Neuroscience is the study of the brain itself and how this controls our behaviour. It is perhaps the most biological of all the areas of psychology and sees the human body as much more of a machine controlled by the brain, than as an actual living, thinking being. It is easy to make the mistake of thinking that neuroscience is a modern discipline, since a lot of the equipment and techniques used today are very scientific, and even the name sounds distinctly modern, but in fact this area of psychology has a long history of development, which we’ll briefly consider in this article.
Plato questioned whether the brain contained sensations and knowledge as early as 424BC, in fact even earlier, in Egyptian times (1700 BC) when the brain was first mentioned in surgical papyrus, there was some idea that it controlled behaviour. However, then they believed that the soul resided in the heart, since this was what was buried with the body at death. Homer discussed that there was a ‘life soul’ that brought the body to life in 800BC, but believed that this was not associated with any specific body part. Further philosophers had their own opinions about how the body was controlled, but most revolved around the idea of two souls or minds. One which was rational, centred on the actual control of human functions, and an irrational one, for emotions and uncontrollable behaviour. The majority of theory on behaviour also fits into one of two schools, Encephalocentrism and Cardiocentrism. The first sees the brain as the seat of human consciousness and where knowledge and sensation stem from, just as we do today. The second on the other hand, saw these functions as occurring within the heart. It was 5BC when animals were first dissected, and physicians started to realise that the brain was connected to the senses, so it had to be important in understanding the world around us. These physicians however also made the claim that since animals do not possess understanding of the world around them, we could not know where this actually lay within the body.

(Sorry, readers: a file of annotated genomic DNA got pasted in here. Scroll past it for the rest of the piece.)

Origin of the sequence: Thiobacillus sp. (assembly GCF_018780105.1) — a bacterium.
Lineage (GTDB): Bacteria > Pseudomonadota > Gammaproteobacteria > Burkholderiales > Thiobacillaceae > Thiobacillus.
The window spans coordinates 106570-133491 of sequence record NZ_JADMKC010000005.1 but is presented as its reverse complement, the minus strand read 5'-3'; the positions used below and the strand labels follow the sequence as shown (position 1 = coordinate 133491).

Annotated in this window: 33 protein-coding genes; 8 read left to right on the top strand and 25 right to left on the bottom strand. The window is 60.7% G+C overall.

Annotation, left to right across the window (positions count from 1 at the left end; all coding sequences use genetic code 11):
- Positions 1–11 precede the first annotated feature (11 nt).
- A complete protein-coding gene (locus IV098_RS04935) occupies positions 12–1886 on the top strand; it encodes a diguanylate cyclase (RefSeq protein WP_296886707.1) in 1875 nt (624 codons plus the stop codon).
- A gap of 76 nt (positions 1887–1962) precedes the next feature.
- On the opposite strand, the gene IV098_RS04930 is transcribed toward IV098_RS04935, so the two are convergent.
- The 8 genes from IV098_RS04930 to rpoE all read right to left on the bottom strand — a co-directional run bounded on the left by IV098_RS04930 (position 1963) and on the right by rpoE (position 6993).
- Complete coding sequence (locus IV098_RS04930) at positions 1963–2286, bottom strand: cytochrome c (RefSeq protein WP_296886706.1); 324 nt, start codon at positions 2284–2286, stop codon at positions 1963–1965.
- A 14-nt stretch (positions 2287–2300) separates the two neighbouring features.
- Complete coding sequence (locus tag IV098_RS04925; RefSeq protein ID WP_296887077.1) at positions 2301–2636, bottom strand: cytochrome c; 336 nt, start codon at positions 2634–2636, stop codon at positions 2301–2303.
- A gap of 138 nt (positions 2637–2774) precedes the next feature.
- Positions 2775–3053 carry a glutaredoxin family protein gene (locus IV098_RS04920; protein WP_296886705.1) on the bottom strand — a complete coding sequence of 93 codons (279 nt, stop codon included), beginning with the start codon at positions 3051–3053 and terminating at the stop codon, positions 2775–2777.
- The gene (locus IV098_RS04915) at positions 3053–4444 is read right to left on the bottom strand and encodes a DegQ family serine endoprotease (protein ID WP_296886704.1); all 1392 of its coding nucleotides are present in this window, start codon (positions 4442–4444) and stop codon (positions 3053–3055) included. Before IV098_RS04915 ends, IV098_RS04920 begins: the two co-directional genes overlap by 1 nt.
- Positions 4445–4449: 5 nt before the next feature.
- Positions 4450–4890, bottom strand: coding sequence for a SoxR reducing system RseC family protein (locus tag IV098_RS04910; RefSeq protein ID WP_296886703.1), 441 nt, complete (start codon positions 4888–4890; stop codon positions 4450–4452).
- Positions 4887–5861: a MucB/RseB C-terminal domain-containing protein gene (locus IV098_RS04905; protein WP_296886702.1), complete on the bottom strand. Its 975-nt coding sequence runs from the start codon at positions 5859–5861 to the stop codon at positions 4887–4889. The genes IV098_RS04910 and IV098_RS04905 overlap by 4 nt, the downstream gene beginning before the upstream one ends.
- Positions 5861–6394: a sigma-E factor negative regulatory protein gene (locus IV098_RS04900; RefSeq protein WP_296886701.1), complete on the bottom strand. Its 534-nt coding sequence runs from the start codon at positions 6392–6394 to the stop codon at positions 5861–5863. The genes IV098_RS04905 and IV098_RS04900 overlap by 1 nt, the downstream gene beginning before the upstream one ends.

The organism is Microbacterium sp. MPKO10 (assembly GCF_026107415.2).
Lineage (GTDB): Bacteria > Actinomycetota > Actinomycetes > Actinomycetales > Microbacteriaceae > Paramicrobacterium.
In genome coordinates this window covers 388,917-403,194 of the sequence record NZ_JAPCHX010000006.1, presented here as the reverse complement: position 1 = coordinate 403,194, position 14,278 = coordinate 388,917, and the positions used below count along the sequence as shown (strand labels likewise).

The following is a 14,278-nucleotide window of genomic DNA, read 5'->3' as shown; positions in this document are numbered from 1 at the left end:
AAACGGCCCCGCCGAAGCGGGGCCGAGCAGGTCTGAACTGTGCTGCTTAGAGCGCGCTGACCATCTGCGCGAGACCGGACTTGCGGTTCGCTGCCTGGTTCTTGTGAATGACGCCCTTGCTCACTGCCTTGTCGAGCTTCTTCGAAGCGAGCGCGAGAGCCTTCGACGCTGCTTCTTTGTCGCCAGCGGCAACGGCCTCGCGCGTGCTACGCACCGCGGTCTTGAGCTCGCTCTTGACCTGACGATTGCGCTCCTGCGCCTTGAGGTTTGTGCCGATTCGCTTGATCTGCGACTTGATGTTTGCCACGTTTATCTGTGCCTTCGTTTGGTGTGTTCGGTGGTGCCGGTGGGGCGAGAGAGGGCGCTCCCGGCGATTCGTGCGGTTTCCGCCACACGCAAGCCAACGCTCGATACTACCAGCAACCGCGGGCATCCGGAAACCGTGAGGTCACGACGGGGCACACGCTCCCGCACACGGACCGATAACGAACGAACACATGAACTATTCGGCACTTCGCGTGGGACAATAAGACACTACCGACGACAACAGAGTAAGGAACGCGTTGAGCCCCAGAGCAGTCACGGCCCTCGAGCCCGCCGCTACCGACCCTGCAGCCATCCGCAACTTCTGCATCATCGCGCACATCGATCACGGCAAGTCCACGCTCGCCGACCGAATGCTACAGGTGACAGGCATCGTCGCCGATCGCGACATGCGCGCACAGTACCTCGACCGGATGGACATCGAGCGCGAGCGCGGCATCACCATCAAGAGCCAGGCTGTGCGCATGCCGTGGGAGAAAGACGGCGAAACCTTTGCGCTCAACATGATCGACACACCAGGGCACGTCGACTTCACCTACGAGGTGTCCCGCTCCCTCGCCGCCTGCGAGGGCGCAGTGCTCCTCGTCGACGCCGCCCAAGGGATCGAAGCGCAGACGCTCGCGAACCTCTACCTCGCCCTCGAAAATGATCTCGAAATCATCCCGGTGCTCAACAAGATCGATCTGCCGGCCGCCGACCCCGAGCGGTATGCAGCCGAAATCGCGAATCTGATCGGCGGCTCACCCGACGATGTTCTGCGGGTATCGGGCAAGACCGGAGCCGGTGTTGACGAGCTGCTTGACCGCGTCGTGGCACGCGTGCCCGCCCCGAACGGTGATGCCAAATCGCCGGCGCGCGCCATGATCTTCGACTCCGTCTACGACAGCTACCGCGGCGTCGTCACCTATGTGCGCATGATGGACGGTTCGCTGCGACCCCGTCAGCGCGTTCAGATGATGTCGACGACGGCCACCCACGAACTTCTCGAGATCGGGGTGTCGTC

With Hippocrates, came the birth of western medicine, and he believed that human brains were very similar to those of other animals, and that their importance was clear from the effects of brain injuries on behaviour. He stated “…the brain is the most important organ in the human body.” However the debate over where the mind lay continued well into the renaissance period.
Philosophers in the 13th century accepted the brain as having control over the body, but believed that the mind itself was immaterial and just worked together with the brain. Da Vinci attempted to understand the importance of different areas of the brain, suggesting that the soul resides within the various ventricles of the brain, which are each responsible for different functions. Descartes started to consider how the brain was connected to the rest of the body. He suggested that fluid from the brain ventricles travelled down the nerves to different parts of the body. He believed that the mind and the brain were separate entities, but that the mind existed somewhere within the pineal gland of the brain.
From then on there were few discoveries or theories made about the brain for around 200 years, until eventually, in the 19th century, the neuron doctrine was formed. This is the paradigm that forms the basis of modern neuroscience and we will focus more on its further development in our next article on the history of this fascinating discipline.
Image from: http://upload.wikimedia.org/wikipedia/commons/7/73/Frans_Hals_-_Portret_van_Ren%C3%A9_Descartes.jpg